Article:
Most strikingly, Xi’s design would do away with traditional control surfaces like flaps and ailerons. In addition, his approach isn’t limited to morphing only one wing parameter (e.g. span, sweep, angle of attack, etc.). Instead, his concept would allow the wing to potentially morph all parameters, in flight, to attain an optimized target shape.

For example, during take-off or ascent, a variable geometry wing would extend to its full span, increase angle of attack or progressively curl the wing upward, from root to tip, to maximize lift. After reaching level cruising flight, the wings might then transform by reducing the span and sweeping backwards to reduce drag.

“Of course, if you want to change the shape, you can’t build a continuous wing,” Xi says. “So what you do is design the wing in segments or what we call, a variable geometry truss. In a traditional design, the wing box is composed of spars with ribs at a fixed distance from each other. In our design, there are linear actuators between the ribs.”

Proportionally engaging these individual actuators — each wing segment has one actuator for leading edge, one for trailing edge, and two for respective diagonals — allows the overall structure to morph to the optimal shape.

“We’ve also developed a technology so that when these structures move, they remain rigid to withstand all the loads,” he says. “So we have added four passive bars that are lockable, two in place of the leading edge spar and two in place of the trailing edge spar. During the transformation, some of the passive bars would be released and others locked to maintain rigidity.”

So far, Xi says his team — including Dr. Paul Walsh and two Ph.D. students Daniel Finistauri and Amin Moosavian — has pinpointed the various optimal wing shapes with 3D printed models tested in a wind tunnel and built a two-module variable geometry truss system to make sure it can withstand the loads that would be encountered during the in-flight transformations. The next step is developing a flexible yet durable material to skin the morphing wing structure and eventually putting the design to a limited real-world test.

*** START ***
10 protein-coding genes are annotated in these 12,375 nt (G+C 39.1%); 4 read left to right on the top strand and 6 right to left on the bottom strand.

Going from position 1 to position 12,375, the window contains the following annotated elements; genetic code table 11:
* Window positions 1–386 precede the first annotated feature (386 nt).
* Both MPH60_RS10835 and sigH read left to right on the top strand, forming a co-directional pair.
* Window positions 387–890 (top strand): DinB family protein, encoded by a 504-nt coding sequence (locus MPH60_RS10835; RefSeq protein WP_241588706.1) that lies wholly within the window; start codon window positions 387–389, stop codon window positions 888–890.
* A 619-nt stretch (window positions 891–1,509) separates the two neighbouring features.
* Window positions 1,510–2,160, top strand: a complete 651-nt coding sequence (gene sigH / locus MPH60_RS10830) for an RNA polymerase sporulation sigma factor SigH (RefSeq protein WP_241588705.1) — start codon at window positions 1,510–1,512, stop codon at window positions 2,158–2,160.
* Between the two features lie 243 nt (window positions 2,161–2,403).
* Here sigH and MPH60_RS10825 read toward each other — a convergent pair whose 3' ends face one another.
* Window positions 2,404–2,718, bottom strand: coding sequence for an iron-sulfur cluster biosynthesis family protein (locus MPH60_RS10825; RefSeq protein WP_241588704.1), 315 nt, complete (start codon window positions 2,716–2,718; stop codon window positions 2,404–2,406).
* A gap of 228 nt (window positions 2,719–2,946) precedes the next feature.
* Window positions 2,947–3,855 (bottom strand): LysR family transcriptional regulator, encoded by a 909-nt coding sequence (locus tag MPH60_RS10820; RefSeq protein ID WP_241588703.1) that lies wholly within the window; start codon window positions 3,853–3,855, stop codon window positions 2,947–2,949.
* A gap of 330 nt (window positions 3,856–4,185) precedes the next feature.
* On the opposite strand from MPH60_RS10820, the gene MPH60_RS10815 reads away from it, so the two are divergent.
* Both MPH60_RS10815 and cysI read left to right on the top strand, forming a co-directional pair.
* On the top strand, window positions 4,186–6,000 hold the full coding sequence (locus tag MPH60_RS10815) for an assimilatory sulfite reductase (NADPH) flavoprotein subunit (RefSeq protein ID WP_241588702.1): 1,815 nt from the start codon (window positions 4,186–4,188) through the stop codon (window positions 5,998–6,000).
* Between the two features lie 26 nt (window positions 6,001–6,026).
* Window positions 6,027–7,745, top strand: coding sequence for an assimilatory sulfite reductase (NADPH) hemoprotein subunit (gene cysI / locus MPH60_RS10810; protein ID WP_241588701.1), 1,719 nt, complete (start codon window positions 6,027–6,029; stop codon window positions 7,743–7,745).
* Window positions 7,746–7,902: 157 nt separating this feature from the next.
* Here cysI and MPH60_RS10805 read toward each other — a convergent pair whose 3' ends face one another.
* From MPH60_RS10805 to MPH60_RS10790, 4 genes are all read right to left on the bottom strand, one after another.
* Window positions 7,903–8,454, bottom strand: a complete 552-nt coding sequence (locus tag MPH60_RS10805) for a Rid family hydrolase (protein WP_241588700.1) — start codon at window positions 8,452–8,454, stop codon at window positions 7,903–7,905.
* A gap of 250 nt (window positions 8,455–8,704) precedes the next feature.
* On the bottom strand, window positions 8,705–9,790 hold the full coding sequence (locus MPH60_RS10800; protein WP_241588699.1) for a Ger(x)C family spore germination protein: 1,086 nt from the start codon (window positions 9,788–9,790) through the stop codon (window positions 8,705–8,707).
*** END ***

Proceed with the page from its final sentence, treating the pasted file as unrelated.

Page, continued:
“The idea is to have the system be completely computer controlled,” he says. “But practically speaking, we won’t apply the technology to the whole wing initially. What we are doing with Bombardier now is trying it on a winglet. They want to try it out locally first.”

As yet, Xi says there are no hard numbers to quantify how much effect a variable geometry wing would have on efficiency, and therefore, fuel economy. However, he estimates it could reduce drag by approximately 3 percent. That may seem small, but improving the efficiency of the hundreds of flights taking place each day could add up to a significant reduction in CO2 emissions.

“The push is to help ‘green’ aviation. If you can achieve the optimal aerodynamic performance, then you can maximize lift and reduce drag and fuel consumption,” Xi says. “The fact is, airplane design hasn’t seen a drastic change since almost its inception, so a morphing wing could represent a paradigm shift in future aircraft.”
www.ryerson.ca/aerospace